- Historic Sites
The Memoirs Of Frederick T. Gates
April 1955 | Volume 6, Issue 3
It was not until after several years of the complete failure of their system of scattered subventions that the medical gentlemen ventured timidly to organize an institute of research and give it a local habitation and a name. Several competent research workers were found in America, but perhaps more were drawn from Europe. Dr. Simon Flexner was placed in charge and under his direction the institute was from the first highly useful and successful.
I hope it may never be forgotten that it is to Dr. William H. Welch that we owe the priceless suggestion that Dr. Flexner be made the director of the institute. The nomination was made in 1903 at the founding of the institute, Dr. Flexner being then forty years of age, at the maturity of his powers and already famous for important and successful research. These two gentlemen, Doctors Flexner and Welch, men of the highest attainments and widest acquaintance in research in this country and Europe, organized the institute, selecting in collaboration the first board of scientific directors and the original staff.
Dr. Flexner immediately developed administrative ability of the highest order, while at the same time pursuing his researches with as much zeal and success as if they had been his sole pursuit. It is nothing but simple truth to say that the Rockefeller Institute has not been less fortunate in its great administrator than in its great founder.
One day I chanced to be walking down Broadway with President Charles W. Eliot of Harvard. We were talking about the Rockefeller Institute and I ventured to confess to him that to me the institute was the most interesting thing in the world. “Nothing,” said I, “is to me so exciting, so fascinating as the work the institute is doing.”
Dr. Eliot stopped short in the street and turned to me and said with emphasis and emotion, “I myself feel precisely so. The Rockefeller Institute is to me the most interesting thing in this world.”
That statement from him is significant. Of course, Dr. Eliot could know little, if anything, of the technique of the work. Certainly it was not the technique that interested him; it was those great, underlying, general considerations which give peculiar value to medical research and which make an irresistable appeal to a layman, even though he can know nothing of the technicalities of the daily experimentation.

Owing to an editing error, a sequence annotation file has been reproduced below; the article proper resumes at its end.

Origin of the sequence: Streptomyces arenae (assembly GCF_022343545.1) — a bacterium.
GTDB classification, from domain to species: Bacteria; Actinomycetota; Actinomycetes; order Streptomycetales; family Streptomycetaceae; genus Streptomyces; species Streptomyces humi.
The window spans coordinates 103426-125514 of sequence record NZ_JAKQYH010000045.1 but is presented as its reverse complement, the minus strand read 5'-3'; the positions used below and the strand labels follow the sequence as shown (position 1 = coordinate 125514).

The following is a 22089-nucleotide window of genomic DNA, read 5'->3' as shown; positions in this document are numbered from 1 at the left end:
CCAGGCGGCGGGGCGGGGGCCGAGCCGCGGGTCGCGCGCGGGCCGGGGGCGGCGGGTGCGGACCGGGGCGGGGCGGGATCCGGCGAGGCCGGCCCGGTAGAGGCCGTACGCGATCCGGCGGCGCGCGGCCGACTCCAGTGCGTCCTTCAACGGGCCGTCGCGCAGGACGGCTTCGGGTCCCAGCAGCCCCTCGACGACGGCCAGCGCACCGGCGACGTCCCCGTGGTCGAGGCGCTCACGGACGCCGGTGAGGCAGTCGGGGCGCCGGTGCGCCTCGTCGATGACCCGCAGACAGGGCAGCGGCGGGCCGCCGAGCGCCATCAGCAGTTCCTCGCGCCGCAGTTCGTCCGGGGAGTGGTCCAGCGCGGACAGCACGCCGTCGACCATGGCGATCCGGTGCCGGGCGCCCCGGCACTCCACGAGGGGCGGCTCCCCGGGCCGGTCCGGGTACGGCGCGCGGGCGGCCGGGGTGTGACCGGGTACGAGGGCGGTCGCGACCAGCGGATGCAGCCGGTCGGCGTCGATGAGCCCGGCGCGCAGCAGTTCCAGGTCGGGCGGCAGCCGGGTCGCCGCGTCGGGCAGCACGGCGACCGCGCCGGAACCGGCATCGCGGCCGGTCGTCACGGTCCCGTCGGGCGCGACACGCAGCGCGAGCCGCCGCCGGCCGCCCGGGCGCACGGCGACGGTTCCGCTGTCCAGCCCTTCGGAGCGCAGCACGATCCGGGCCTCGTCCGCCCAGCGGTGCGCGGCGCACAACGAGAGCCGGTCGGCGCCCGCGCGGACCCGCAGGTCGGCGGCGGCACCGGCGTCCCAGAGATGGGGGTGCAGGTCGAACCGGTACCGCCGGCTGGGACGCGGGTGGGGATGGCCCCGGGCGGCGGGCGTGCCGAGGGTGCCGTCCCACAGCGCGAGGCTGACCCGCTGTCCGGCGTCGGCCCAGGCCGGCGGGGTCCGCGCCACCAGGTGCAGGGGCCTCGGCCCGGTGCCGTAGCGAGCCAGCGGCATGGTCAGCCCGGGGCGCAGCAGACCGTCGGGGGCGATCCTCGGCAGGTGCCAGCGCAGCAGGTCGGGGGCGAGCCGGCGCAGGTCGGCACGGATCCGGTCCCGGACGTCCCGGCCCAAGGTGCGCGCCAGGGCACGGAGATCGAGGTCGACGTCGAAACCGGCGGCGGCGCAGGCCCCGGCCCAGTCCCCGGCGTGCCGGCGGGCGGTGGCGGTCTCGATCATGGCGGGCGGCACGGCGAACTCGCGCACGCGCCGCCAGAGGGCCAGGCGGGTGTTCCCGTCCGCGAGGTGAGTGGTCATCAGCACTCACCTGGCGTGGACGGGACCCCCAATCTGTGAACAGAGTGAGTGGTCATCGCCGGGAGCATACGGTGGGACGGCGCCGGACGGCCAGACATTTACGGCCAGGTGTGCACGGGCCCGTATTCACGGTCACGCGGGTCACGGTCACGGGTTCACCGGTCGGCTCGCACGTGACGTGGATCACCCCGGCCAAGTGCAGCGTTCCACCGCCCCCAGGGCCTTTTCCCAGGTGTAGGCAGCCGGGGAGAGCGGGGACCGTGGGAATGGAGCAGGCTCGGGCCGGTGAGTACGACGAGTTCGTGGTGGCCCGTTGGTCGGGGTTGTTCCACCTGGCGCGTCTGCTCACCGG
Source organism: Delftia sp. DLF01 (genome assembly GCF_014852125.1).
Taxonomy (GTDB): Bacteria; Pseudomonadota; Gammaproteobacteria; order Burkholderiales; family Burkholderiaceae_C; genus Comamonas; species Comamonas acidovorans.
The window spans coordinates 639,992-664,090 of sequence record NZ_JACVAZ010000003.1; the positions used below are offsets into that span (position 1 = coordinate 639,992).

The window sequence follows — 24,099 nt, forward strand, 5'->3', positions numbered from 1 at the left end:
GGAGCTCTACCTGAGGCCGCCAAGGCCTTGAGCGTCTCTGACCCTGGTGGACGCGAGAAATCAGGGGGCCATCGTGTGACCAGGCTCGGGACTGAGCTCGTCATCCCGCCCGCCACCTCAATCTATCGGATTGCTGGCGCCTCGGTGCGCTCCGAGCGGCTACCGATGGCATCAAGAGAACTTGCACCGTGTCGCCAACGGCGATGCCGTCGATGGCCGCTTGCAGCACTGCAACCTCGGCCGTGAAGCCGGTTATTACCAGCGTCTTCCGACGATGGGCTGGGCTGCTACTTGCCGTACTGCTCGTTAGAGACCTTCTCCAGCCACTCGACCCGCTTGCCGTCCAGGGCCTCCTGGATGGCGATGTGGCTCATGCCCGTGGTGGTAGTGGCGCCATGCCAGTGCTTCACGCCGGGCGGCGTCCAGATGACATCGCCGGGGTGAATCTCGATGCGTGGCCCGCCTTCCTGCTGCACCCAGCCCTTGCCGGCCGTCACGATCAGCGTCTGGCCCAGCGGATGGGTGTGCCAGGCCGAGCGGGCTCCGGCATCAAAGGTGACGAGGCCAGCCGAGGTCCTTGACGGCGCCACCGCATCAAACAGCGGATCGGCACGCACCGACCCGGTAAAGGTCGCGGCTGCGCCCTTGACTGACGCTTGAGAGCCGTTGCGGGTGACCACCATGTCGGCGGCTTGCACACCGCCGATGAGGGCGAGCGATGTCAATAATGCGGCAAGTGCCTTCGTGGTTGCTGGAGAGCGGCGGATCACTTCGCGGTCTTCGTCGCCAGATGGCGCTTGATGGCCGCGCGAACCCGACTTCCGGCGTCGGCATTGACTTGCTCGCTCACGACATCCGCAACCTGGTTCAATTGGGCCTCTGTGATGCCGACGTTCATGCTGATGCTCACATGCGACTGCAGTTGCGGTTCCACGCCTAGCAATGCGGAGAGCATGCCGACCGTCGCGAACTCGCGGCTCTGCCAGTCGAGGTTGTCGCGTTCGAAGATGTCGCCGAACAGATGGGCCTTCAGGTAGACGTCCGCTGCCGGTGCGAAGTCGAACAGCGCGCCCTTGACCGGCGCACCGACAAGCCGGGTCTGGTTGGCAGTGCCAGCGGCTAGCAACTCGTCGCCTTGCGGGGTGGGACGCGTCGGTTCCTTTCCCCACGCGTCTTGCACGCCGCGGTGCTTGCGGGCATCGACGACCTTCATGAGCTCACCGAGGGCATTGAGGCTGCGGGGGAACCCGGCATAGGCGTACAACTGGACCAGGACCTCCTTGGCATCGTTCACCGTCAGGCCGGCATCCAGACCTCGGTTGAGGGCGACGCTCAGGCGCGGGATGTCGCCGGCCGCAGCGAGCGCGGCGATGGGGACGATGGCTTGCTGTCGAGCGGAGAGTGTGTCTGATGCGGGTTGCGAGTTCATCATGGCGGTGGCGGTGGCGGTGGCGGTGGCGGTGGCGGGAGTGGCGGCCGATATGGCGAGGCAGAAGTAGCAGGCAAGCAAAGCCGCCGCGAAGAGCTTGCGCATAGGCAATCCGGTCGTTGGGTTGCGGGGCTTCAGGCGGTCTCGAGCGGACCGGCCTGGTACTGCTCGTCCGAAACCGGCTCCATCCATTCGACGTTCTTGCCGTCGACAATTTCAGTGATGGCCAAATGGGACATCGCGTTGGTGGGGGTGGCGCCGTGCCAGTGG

Do not smile if I say that I often think of the institute as a sort of theological seminary. But if there be over us all the Sum of All, and that Sum conscious—a conscious, intelligent Being—and if that Being has any favorites on this little planet, I must believe that those favorites are made up of that ever-enlarging group of men and women who are most intimately and in very truth studying Him and His ways with men.
That is the work of the institute. In these sacred rooms He is whispering His secrets. To these men He is opening up the mysterious depths of His Being. There have been times when, as I have looked through these microscopes, I have been stricken with speechless awe. I have felt that I was gazing with unhallowed eyes into the secret places of the Most High.
I say if God looks down on this world and has any favorites, it must be the men who are studying Him, who are working every day, with limited intelligence and in the darkness—for clouds and darkness are round about Him—and feeling their way into His heart.
As medical research goes on, therefore, it will find out and promulgate, as an unforeseen by-product of its work, new moral laws and new social laws—new definitions of what is right and wrong in our relations with each other. Medical research will educate the human conscience in new directions and point out new duties. It will make us sensitive to new moral distinctions. It will teach nobler conceptions of our social relations and of the God who is over us all. Work may be doing in the institute far more important than we dream, for the ethics and the religion of the future. Theology is already being reconstructed in the light of science, and that reconstruction is one of the most important of the services which scientific research is performing for humanity.
The University of Chicago (financed largely by Mr. Rockefeller) opened in the fall of 1892, one year after my removal to New York. Dr. Harper’s plans for the university were magnificent, indeed almost limitless in scope, and ever expanding. They involved, however, some valuable reforms in higher education.
Our charter, drawn by ourselves, had provided for limitless expansion, but I need not say that it did not of itself finance limitless expansion. It was no objection to Dr. Harper’s scheme of university organization that when, if ever, it could be put into full operation, funds would be required for campus, buildings, apparatus, and endowment, far in excess of those of any other American university of the time.
To this, Mr. Rockefeller did not object. The plans evoked approval in educational circles, and gave Dr. Harper just occasion for pride. They were boldly but well conceived, and with some changes have worked well. The whole Northwest, irrespective of creed, was looking to the new institution for educational leadership. If we were broad and hospitable, the field of the university would become limitless in possibility.